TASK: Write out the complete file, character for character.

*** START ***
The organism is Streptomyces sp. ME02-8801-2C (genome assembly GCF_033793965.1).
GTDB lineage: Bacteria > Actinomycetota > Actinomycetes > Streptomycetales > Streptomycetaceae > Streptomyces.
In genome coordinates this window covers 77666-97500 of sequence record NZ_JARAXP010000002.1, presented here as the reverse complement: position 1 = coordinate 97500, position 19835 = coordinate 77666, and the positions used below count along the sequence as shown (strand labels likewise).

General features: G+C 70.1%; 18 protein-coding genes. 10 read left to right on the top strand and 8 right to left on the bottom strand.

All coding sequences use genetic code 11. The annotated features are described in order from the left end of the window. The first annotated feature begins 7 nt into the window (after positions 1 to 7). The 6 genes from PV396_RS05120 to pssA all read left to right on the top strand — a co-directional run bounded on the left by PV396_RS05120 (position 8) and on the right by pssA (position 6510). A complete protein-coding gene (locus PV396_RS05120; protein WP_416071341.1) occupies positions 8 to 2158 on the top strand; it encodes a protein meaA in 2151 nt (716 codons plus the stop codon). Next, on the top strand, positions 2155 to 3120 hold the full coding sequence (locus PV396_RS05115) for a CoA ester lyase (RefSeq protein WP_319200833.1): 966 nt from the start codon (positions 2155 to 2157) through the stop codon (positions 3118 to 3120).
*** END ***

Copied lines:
The organism is Streptomyces sp. ME02-8801-2C (genome assembly GCF_033793965.1).
GTDB lineage: Bacteria > Actinomycetota > Actinomycetes > Streptomycetales > Streptomycetaceae > Streptomyces.
In genome coordinates this window covers 77666-97500 of sequence record NZ_JARAXP010000002.1, presented here as the reverse complement: position 1 = coordinate 97500, position 19835 = coordinate 77666, and the positions used below count along the sequence as shown (strand labels likewise).

General features: G+C 70.1%; 18 protein-coding genes. 10 read left to right on the top strand and 8 right to left on the bottom strand.

All coding sequences use genetic code 11. The annotated features are described in order from the left end of the window. The first annotated feature begins 7 nt into the window (after positions 1 to 7). The 6 genes from PV396_RS05120 to pssA all read left to right on the top strand — a co-directional run bounded on the left by PV396_RS05120 (position 8) and on the right by pssA (position 6510). A complete protein-coding gene (locus PV396_RS05120; protein WP_416071341.1) occupies positions 8 to 2158 on the top strand; it encodes a protein meaA in 2151 nt (716 codons plus the stop codon). Next, on the top strand, positions 2155 to 3120 hold the full coding sequence (locus PV396_RS05115) for a CoA ester lyase (RefSeq protein WP_319200833.1): 966 nt from the start codon (positions 2155 to 2157) through the stop codon (positions 3118 to 3120).